In defense of games that arent "fun"

It’s unfortunate that developer Tale of Tales has decided to move away from making video games. Unfortunate, but not at all surprising. Its games, as a rule, aren’t fun. That’s not a condemnation, though of course it sounds like one. Its games aren’t fun because fun isn’t really the point of titles like The Path, Graveyard, Luxuria Superbia, Fatale or The Endless Forest. If you had fun playing them, then that’s great, but fun wasn’t really the main objective. Tale of Tales made games that pushed boundaries, inspire you to think, to feel, to open your mind to the possibility of what digital entertainment can do or be. Playing them is often an uncomfortable experience, because they’re so outside of anything we typically think of as a video game. “I don’t get it” is not an uncommon reaction to playing a Tale of Tales game, nor is it an invalid one. And so, no, it’s not really surprising that Sunset, which Michael Samyn and Auriea Harvey called a “game for gamers” didn’t really connect with players. But it really is sad.

I’m not going to fault you for not enjoying Tale of Tales games, or not even being aware of them. They’re highly artistic, experimental endeavors, and while they are unquestionably important for the overall health of game development, it’s cool if you’d rather not be bothered. You might not’ve been paying any attention to Tale of Tales games, but other developers were, and taking inspiration from their efforts. It’s not very likely that any of Fatale’s DNA will find its way into the next Call of Duty, but you never know what effect new ideas - even ones that don’t work - might have on a creative ecosystem. A designer sees an idea, and thinks about it, and shares it with another designer, who adds it to something else they’ve been pondering, and so on. Every idea in gaming you currently enjoy was inspired by something else, and while sometimes that path is obvious, in many cases the spark seems to come from thin air. Except the air isn’t thin at all; it’s swirling with the notions and experiments and concepts put out by everyone making games every day, and Tale of Tales added a great deal to that atmosphere of creativity.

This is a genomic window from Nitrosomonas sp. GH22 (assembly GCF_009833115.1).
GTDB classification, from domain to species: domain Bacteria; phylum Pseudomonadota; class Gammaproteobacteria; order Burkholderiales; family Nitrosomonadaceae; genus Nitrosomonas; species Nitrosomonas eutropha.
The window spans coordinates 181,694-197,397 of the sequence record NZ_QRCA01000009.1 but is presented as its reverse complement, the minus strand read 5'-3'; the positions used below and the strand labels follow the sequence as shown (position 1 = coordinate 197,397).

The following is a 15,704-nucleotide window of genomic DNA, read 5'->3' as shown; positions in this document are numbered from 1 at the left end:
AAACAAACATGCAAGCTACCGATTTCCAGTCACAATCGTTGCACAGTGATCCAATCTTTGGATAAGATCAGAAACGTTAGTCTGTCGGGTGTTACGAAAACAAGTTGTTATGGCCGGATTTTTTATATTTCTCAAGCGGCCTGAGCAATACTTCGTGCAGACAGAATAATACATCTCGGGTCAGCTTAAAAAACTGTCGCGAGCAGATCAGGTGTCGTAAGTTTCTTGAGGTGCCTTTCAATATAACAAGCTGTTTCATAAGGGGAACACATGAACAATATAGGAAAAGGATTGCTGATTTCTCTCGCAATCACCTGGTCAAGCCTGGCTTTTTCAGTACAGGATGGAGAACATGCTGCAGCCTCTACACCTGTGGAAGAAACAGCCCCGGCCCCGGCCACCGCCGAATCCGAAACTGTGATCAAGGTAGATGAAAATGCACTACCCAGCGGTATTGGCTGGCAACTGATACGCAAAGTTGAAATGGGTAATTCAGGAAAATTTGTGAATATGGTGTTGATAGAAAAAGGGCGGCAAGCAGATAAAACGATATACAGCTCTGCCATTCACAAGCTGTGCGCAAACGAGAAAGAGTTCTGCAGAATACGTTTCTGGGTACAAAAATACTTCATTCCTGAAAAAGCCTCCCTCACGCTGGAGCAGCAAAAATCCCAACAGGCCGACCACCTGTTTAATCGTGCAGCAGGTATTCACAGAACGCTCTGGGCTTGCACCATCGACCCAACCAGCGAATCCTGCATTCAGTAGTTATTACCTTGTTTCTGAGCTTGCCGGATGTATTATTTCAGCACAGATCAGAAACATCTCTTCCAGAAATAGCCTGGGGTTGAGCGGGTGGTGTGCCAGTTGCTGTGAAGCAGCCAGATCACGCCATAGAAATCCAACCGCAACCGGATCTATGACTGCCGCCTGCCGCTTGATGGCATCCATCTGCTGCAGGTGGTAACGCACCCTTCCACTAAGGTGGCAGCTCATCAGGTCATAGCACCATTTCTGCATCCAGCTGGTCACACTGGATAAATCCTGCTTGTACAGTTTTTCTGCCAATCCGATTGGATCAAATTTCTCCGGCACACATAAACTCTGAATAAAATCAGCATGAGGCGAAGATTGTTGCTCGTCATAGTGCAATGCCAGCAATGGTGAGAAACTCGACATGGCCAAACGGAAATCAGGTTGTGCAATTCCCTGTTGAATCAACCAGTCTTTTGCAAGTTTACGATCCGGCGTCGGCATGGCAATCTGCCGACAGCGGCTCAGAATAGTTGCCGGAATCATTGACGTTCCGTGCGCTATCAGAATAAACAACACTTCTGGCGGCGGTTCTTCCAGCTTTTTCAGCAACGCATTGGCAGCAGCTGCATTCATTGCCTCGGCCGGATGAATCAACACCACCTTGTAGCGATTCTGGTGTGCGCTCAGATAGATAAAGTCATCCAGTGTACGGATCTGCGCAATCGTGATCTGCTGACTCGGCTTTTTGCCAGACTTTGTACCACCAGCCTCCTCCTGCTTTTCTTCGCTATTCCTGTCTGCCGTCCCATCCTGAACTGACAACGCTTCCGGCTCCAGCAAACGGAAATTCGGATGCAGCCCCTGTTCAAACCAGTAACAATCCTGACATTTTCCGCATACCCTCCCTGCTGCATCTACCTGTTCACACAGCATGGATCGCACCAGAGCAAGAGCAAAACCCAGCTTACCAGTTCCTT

Designers like Tale of Tales need room to grow and experiment and try, even if what they ultimately produce isn’t any “fun” in the traditional, marketable sense. If we just keep relying on “fun,” we’ll end up sinking into a morass of bland pop-culture candy that all looks alike and makes us feel exactly what we’re supposed to when we’re supposed to. Don’t get me wrong, there’s nothing inherently wrong with traditionally fun media, and you are not “part of the problem” for preferring it over its more “artistic,” less accessible cousins. But we know how to make fun. What we don’t know how to do is whatever comes next, and we’ll never get there if we just stick to what we know. We need to give game development room to breathe, but our current market model doesn’t really allow for that.